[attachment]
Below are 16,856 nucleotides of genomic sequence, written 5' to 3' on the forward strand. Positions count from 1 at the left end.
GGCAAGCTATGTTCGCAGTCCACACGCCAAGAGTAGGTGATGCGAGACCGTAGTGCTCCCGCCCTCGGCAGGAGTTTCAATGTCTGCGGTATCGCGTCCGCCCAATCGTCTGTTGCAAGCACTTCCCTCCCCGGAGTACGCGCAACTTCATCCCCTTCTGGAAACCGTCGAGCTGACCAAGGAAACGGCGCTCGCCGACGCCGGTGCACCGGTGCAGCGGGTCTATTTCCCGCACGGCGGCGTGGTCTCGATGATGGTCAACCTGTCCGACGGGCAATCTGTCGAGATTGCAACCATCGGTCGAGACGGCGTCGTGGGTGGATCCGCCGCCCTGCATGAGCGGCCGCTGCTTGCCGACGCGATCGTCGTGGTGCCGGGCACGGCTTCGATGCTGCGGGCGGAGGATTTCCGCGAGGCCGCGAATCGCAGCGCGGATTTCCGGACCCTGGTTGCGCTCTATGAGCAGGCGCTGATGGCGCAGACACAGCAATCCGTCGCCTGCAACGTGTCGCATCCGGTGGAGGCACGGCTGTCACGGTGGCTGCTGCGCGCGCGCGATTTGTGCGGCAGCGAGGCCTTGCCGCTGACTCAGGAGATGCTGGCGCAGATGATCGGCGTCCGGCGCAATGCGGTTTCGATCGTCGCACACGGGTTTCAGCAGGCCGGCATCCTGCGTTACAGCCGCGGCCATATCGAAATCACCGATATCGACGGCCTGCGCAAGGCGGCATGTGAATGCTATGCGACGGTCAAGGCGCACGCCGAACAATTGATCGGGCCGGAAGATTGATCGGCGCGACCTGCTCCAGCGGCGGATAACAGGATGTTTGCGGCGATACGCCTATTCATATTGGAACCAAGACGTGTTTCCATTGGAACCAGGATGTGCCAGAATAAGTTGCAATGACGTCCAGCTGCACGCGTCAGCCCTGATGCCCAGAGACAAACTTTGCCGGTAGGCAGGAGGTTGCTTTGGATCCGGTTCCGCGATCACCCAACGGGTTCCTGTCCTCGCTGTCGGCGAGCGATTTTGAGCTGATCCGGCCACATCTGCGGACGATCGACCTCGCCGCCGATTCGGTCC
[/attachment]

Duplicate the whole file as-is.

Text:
Below are 16,856 nucleotides of genomic sequence, written 5' to 3' on the forward strand. Positions count from 1 at the left end.
GGCAAGCTATGTTCGCAGTCCACACGCCAAGAGTAGGTGATGCGAGACCGTAGTGCTCCCGCCCTCGGCAGGAGTTTCAATGTCTGCGGTATCGCGTCCGCCCAATCGTCTGTTGCAAGCACTTCCCTCCCCGGAGTACGCGCAACTTCATCCCCTTCTGGAAACCGTCGAGCTGACCAAGGAAACGGCGCTCGCCGACGCCGGTGCACCGGTGCAGCGGGTCTATTTCCCGCACGGCGGCGTGGTCTCGATGATGGTCAACCTGTCCGACGGGCAATCTGTCGAGATTGCAACCATCGGTCGAGACGGCGTCGTGGGTGGATCCGCCGCCCTGCATGAGCGGCCGCTGCTTGCCGACGCGATCGTCGTGGTGCCGGGCACGGCTTCGATGCTGCGGGCGGAGGATTTCCGCGAGGCCGCGAATCGCAGCGCGGATTTCCGGACCCTGGTTGCGCTCTATGAGCAGGCGCTGATGGCGCAGACACAGCAATCCGTCGCCTGCAACGTGTCGCATCCGGTGGAGGCACGGCTGTCACGGTGGCTGCTGCGCGCGCGCGATTTGTGCGGCAGCGAGGCCTTGCCGCTGACTCAGGAGATGCTGGCGCAGATGATCGGCGTCCGGCGCAATGCGGTTTCGATCGTCGCACACGGGTTTCAGCAGGCCGGCATCCTGCGTTACAGCCGCGGCCATATCGAAATCACCGATATCGACGGCCTGCGCAAGGCGGCATGTGAATGCTATGCGACGGTCAAGGCGCACGCCGAACAATTGATCGGGCCGGAAGATTGATCGGCGCGACCTGCTCCAGCGGCGGATAACAGGATGTTTGCGGCGATACGCCTATTCATATTGGAACCAAGACGTGTTTCCATTGGAACCAGGATGTGCCAGAATAAGTTGCAATGACGTCCAGCTGCACGCGTCAGCCCTGATGCCCAGAGACAAACTTTGCCGGTAGGCAGGAGGTTGCTTTGGATCCGGTTCCGCGATCACCCAACGGGTTCCTGTCCTCGCTGTCGGCGAGCGATTTTGAGCTGATCCGGCCACATCTGCGGACGATCGACCTCGCCGCCGATTCGGTCC